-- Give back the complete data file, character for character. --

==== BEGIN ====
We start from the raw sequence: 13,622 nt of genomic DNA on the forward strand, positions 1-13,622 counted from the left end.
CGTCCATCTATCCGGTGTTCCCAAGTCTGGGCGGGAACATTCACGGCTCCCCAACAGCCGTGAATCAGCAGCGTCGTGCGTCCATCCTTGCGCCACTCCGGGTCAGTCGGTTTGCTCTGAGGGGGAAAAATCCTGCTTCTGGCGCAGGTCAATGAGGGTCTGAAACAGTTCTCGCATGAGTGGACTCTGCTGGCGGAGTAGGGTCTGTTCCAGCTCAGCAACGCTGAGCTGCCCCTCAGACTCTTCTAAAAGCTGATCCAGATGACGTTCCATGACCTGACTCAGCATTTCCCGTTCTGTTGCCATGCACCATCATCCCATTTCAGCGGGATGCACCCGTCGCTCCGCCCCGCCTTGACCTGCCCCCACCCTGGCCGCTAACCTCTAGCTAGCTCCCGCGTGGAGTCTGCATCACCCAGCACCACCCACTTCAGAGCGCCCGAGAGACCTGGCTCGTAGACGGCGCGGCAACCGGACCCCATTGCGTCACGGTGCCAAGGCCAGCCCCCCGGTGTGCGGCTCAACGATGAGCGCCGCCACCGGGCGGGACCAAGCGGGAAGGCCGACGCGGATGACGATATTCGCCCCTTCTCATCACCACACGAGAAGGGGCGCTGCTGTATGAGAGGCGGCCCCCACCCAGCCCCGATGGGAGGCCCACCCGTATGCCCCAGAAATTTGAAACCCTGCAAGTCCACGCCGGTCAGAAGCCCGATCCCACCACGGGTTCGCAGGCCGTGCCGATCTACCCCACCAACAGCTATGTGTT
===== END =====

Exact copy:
We start from the raw sequence: 13,622 nt of genomic DNA on the forward strand, positions 1-13,622 counted from the left end.
CGTCCATCTATCCGGTGTTCCCAAGTCTGGGCGGGAACATTCACGGCTCCCCAACAGCCGTGAATCAGCAGCGTCGTGCGTCCATCCTTGCGCCACTCCGGGTCAGTCGGTTTGCTCTGAGGGGGAAAAATCCTGCTTCTGGCGCAGGTCAATGAGGGTCTGAAACAGTTCTCGCATGAGTGGACTCTGCTGGCGGAGTAGGGTCTGTTCCAGCTCAGCAACGCTGAGCTGCCCCTCAGACTCTTCTAAAAGCTGATCCAGATGACGTTCCATGACCTGACTCAGCATTTCCCGTTCTGTTGCCATGCACCATCATCCCATTTCAGCGGGATGCACCCGTCGCTCCGCCCCGCCTTGACCTGCCCCCACCCTGGCCGCTAACCTCTAGCTAGCTCCCGCGTGGAGTCTGCATCACCCAGCACCACCCACTTCAGAGCGCCCGAGAGACCTGGCTCGTAGACGGCGCGGCAACCGGACCCCATTGCGTCACGGTGCCAAGGCCAGCCCCCCGGTGTGCGGCTCAACGATGAGCGCCGCCACCGGGCGGGACCAAGCGGGAAGGCCGACGCGGATGACGATATTCGCCCCTTCTCATCACCACACGAGAAGGGGCGCTGCTGTATGAGAGGCGGCCCCCACCCAGCCCCGATGGGAGGCCCACCCGTATGCCCCAGAAATTTGAAACCCTGCAAGTCCACGCCGGTCAGAAGCCCGATCCCACCACGGGTTCGCAGGCCGTGCCGATCTACCCCACCAACAGCTATGTGTT